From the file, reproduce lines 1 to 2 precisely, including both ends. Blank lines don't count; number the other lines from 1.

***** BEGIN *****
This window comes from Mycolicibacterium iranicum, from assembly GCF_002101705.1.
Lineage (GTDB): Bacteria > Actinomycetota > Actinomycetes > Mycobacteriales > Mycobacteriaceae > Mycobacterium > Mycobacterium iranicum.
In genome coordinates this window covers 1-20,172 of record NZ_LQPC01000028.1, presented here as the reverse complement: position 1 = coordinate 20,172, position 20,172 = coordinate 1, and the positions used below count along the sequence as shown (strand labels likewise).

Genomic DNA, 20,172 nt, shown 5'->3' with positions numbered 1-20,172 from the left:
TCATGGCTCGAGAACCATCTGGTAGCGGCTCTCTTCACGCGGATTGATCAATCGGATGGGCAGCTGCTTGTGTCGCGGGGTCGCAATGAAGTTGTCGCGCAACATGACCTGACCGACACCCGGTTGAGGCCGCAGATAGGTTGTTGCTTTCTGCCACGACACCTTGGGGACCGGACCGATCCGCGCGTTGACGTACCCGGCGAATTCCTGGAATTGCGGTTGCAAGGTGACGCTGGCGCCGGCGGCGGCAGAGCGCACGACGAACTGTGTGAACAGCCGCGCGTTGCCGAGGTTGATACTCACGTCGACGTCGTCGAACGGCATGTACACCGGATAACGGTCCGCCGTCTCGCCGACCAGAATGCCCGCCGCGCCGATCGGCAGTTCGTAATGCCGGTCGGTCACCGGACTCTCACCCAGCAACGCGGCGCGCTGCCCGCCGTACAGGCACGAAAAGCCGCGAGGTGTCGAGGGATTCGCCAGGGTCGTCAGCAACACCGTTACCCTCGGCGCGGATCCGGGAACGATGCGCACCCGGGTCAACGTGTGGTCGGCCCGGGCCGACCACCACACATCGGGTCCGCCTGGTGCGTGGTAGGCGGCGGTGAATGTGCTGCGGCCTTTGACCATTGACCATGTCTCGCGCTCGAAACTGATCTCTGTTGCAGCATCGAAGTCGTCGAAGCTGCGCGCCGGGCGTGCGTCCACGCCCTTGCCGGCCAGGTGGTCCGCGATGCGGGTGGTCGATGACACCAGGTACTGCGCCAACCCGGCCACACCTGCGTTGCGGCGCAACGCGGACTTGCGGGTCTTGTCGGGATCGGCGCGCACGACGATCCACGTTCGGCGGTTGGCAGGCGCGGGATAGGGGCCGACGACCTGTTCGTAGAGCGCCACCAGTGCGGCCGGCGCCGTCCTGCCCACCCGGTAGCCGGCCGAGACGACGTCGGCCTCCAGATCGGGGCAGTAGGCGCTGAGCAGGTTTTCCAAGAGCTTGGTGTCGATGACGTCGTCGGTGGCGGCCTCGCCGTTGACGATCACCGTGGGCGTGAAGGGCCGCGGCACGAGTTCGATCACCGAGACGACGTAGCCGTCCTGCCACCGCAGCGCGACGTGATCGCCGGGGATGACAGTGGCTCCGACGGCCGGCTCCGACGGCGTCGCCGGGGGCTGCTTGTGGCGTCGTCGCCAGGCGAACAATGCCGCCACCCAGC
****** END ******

This window comes from Mycolicibacterium iranicum, from assembly GCF_002101705.1.
Lineage (GTDB): Bacteria > Actinomycetota > Actinomycetes > Mycobacteriales > Mycobacteriaceae > Mycobacterium > Mycobacterium iranicum.